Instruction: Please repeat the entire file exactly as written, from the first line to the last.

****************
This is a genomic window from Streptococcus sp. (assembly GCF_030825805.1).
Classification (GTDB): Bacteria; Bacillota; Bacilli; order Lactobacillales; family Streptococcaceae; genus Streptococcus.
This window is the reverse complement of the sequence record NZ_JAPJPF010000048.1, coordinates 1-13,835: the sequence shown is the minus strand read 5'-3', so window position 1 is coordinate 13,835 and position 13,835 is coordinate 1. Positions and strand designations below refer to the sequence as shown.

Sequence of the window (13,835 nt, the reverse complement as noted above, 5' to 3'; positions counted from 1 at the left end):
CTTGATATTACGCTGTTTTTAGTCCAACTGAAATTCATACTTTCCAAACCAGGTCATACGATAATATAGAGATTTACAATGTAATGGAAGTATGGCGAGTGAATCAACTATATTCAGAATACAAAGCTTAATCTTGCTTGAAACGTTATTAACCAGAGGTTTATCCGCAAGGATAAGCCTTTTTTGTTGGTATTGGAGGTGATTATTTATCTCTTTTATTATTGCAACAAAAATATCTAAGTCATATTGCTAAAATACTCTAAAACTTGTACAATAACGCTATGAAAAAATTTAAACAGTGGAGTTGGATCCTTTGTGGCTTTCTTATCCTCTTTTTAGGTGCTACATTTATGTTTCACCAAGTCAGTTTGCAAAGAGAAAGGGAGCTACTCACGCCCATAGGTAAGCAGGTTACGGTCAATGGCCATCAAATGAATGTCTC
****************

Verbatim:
This is a genomic window from Streptococcus sp. (assembly GCF_030825805.1).
Classification (GTDB): Bacteria; Bacillota; Bacilli; order Lactobacillales; family Streptococcaceae; genus Streptococcus.
This window is the reverse complement of the sequence record NZ_JAPJPF010000048.1, coordinates 1-13,835: the sequence shown is the minus strand read 5'-3', so window position 1 is coordinate 13,835 and position 13,835 is coordinate 1. Positions and strand designations below refer to the sequence as shown.

Sequence of the window (13,835 nt, the reverse complement as noted above, 5' to 3'; positions counted from 1 at the left end):
CTTGATATTACGCTGTTTTTAGTCCAACTGAAATTCATACTTTCCAAACCAGGTCATACGATAATATAGAGATTTACAATGTAATGGAAGTATGGCGAGTGAATCAACTATATTCAGAATACAAAGCTTAATCTTGCTTGAAACGTTATTAACCAGAGGTTTATCCGCAAGGATAAGCCTTTTTTGTTGGTATTGGAGGTGATTATTTATCTCTTTTATTATTGCAACAAAAATATCTAAGTCATATTGCTAAAATACTCTAAAACTTGTACAATAACGCTATGAAAAAATTTAAACAGTGGAGTTGGATCCTTTGTGGCTTTCTTATCCTCTTTTTAGGTGCTACATTTATGTTTCACCAAGTCAGTTTGCAAAGAGAAAGGGAGCTACTCACGCCCATAGGTAAGCAGGTTACGGTCAATGGCCATCAAATGAATGTCTC